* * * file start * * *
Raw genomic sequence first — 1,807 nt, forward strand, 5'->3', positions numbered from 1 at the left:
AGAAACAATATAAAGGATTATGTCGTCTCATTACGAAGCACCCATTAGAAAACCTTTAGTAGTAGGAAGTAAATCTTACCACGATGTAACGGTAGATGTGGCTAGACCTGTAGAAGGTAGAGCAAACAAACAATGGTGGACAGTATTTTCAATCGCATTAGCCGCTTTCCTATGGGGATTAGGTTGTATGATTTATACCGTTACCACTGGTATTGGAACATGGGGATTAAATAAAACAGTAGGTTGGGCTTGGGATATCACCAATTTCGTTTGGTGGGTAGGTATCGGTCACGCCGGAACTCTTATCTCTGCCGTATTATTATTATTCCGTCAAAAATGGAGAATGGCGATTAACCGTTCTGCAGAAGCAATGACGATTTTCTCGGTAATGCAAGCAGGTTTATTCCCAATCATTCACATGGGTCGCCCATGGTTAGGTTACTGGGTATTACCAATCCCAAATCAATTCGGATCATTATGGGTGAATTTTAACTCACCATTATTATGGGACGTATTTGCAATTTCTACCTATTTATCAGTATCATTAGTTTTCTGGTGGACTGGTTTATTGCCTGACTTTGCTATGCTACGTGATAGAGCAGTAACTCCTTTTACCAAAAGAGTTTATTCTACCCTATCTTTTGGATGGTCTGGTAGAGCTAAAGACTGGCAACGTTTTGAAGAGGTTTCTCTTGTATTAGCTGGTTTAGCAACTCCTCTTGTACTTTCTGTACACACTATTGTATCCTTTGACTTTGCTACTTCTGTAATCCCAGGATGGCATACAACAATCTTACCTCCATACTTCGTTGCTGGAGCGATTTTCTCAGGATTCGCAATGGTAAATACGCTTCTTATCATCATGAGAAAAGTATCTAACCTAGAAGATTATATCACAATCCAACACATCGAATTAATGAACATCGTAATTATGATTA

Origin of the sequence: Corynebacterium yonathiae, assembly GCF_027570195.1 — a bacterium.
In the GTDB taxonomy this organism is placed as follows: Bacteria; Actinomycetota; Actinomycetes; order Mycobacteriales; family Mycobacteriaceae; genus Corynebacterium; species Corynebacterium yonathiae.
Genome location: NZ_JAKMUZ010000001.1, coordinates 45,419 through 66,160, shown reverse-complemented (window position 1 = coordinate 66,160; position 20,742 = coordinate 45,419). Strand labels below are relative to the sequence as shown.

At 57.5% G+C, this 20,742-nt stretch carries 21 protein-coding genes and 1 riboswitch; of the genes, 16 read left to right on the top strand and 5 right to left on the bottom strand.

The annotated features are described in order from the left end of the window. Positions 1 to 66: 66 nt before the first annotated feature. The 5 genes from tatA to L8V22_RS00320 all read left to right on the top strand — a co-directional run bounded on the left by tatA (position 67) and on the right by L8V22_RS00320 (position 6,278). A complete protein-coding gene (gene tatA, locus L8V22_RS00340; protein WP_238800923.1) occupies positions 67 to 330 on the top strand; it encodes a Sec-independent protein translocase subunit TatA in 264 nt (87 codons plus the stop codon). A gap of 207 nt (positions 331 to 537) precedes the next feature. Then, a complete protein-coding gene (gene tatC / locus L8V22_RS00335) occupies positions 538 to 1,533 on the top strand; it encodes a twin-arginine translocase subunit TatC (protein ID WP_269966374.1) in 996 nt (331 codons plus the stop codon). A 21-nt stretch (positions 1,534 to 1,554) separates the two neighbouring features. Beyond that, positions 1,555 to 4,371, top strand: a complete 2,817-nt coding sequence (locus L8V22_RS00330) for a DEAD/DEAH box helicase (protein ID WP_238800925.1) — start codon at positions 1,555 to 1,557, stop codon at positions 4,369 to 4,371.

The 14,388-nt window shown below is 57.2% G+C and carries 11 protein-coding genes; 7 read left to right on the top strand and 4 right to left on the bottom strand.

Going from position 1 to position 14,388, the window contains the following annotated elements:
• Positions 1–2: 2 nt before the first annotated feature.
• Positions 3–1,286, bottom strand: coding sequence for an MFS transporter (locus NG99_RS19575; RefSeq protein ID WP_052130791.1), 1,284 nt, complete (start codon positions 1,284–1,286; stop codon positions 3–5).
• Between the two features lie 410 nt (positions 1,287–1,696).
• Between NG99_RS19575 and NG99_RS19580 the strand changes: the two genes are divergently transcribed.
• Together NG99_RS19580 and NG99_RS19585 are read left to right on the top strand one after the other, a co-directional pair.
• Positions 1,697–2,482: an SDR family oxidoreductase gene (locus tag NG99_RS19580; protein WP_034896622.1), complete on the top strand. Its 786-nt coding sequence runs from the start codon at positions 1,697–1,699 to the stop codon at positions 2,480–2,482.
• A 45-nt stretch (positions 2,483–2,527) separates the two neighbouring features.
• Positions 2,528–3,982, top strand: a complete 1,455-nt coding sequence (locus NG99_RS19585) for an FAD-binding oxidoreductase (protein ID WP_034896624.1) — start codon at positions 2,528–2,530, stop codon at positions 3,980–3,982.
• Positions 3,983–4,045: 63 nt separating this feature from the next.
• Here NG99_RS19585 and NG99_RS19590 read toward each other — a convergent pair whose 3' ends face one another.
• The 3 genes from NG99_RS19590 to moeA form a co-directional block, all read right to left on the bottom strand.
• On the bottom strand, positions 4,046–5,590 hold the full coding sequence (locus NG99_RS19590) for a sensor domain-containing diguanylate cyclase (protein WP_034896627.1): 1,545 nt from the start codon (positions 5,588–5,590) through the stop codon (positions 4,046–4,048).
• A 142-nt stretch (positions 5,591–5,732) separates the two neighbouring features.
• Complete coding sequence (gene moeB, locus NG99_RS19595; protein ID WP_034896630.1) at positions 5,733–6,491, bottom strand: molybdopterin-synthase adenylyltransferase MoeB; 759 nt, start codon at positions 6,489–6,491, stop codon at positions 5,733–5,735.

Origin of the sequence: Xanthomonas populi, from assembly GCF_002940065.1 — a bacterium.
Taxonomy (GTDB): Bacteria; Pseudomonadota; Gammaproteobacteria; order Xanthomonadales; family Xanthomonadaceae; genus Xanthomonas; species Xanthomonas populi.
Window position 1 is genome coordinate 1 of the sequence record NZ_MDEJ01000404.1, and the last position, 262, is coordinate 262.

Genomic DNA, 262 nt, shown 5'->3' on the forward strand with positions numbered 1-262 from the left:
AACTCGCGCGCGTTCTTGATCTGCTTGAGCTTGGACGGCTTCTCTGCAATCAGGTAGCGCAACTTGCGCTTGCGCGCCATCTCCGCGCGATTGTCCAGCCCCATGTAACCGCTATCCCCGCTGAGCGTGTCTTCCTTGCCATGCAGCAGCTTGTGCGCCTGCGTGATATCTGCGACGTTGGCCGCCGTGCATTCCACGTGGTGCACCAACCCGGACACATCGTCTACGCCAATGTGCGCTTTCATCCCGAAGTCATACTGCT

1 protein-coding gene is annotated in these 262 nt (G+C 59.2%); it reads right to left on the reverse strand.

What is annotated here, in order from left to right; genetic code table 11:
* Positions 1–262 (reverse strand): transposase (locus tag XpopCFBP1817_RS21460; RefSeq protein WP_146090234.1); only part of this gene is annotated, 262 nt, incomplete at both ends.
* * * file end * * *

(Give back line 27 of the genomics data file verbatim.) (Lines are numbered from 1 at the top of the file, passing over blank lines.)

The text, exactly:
Genomic DNA, 262 nt, shown 5'->3' on the forward strand with positions numbered 1-262 from the left: